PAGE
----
To help explain the reactivity of fluorinated zirconia and yttria compounds, we recalled an earlier study by Pantano and Brow (J. Am. Ceram. Soc. 1988; 71(7): 577-581), which investigated the surface reactivity associated with hydrolysis of fluorizirconate glasses. They used XPS to characterize the various stoichiometries of zirconium oxyfluorides (ZrOxFy) by plotting the binding energy for the Zr 3d photoelectron as a function of the Pauling charge on the Zr+-ion. It was reported that subsequent Zr-oxyfluoride phases produced during hydrolytic exposure are seven-fold coordinate species. The seven-fold coordination is based on one fluorine loss for each oxygen incorporated into the oxyfluoride phase. A detailed surface analytical study of the plasma fluorination of YSZ confirmed that the phases present at the surface are of 7-fold symmetry and propose that the Zr-oxyfluoride stoichiometry formed during this plasma conversion process is ZrO2F5. Furthermore, in comparing the relative Yttrium to Zirconium levels as a function of fluorination time (FIG. 12) and then assigning their bonding components via XPS deconvolution, we discover that there is an increase in total Yttrium concentration at the surface, and that increase is primarily associated with the formation of yttrium fluoride (YF3).

Low temperature (<100° C.) diffusion of Y in YSZ has not been reported; however, the data in FIG. 12 show a greater than 50% increase in Y/Zr ratio within the top 3-5 nm after 20 min. of plasma fluorination. The XPS deconvolution attributed this increase to YF3 formation. It is possible that this increase in Y-surface concentration could be the result of grain-boundary depletion and surface diffusion, driven by the strong chemical potential formed by the presence of fluorine on the surface. In addition to forming a Zr-oxyfluoride phase, the majority of the original Y—ZrO2 and increased yttrium appears to be converting to Y-fluoride. One concern was that significant depletion of Y from the sub-surface YSZ lattice might drive the metastable tetragonal lattice towards the room temperature monoclinic phase. However, the surface conversion layer is only 3-5 nm thick and data from glancing angle x-ray diffraction (FIG. 11(B)) detect only tetragonal phases. The source of this increased Y/Zr ratio in the near surface region and the role it plays in increasing surface reactivity is the subject of ongoing research. Although not bound by any particular theory of operation, it is believed that the zirconium-oxyfluoride phase is the dominant contributor to increased bond-strength for YSZ surfaces. Future work will study the chemical bonding between this surface and various acrylate compounds and the roles that conversion layer thickness and stoichiometry play on resulting bond strength and phase stability.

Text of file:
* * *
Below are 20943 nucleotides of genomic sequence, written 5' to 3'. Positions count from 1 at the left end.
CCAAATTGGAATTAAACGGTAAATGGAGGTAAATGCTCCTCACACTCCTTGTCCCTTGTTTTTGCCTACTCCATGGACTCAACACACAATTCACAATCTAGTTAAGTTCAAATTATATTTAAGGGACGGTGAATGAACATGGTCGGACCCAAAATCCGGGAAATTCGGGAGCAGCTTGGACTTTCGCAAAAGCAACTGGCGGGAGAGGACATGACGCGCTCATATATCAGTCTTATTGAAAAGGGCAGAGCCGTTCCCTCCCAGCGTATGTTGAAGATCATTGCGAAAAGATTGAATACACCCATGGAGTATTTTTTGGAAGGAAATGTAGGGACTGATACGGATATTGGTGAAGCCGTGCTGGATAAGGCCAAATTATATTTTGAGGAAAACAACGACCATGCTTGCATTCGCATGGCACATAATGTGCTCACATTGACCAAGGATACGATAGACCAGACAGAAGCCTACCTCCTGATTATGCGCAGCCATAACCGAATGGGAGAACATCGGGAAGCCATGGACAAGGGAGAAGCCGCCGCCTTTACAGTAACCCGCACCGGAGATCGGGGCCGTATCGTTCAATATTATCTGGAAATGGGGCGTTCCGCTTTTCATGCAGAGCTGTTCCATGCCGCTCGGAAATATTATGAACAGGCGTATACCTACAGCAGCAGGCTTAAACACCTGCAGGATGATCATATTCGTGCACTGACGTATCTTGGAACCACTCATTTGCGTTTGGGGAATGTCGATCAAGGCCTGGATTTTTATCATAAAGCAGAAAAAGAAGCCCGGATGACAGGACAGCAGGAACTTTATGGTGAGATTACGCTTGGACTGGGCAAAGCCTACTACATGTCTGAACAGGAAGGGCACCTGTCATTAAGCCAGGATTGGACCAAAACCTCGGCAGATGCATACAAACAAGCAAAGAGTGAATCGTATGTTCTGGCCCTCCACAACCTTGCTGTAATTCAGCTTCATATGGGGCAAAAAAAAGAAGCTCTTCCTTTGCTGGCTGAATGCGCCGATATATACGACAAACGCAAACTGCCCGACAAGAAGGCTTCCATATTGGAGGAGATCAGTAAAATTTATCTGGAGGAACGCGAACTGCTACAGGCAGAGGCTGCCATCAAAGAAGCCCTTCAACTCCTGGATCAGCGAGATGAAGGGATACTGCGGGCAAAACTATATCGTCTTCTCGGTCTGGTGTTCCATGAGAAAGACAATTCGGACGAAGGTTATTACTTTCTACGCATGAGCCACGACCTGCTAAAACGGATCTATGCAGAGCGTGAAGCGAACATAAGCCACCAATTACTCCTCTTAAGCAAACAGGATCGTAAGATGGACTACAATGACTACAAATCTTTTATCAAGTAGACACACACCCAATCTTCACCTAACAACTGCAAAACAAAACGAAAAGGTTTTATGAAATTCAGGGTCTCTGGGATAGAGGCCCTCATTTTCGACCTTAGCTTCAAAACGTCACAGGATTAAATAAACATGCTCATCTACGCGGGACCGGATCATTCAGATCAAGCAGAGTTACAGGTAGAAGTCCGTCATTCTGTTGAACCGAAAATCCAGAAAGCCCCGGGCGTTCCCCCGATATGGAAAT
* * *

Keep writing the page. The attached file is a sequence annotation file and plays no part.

Conclusion

This study analyzed YSZ to YSZ adhesion using a common acrylate-based resin and mechanical data revealed an increase in adhesion strength as a function of fluorination exposure time. This modification process did not utilize an organosilane coupler or metal primer to increase chemical bonding between the substrates, potentially eliminating the need for silanation. It is hypothesized that these results can be applied to other bonding scenarios involving YSZ (i.e., composites, titanium, porcelain, etc.). XPS analysis revealed an increase in Y-fluoride, as well as Zr-oxyfluoride and Zr-fluoride with treatment time.